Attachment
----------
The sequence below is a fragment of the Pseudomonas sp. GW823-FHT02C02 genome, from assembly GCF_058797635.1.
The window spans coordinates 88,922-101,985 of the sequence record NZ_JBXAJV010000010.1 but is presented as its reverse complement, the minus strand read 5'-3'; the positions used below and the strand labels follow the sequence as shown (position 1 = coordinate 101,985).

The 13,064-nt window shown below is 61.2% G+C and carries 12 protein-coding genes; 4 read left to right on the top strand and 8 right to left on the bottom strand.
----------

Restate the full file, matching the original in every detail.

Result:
The sequence below is a fragment of the Pseudomonas sp. GW823-FHT02C02 genome, from assembly GCF_058797635.1.
The window spans coordinates 88,922-101,985 of the sequence record NZ_JBXAJV010000010.1 but is presented as its reverse complement, the minus strand read 5'-3'; the positions used below and the strand labels follow the sequence as shown (position 1 = coordinate 101,985).

The 13,064-nt window shown below is 61.2% G+C and carries 12 protein-coding genes; 4 read left to right on the top strand and 8 right to left on the bottom strand.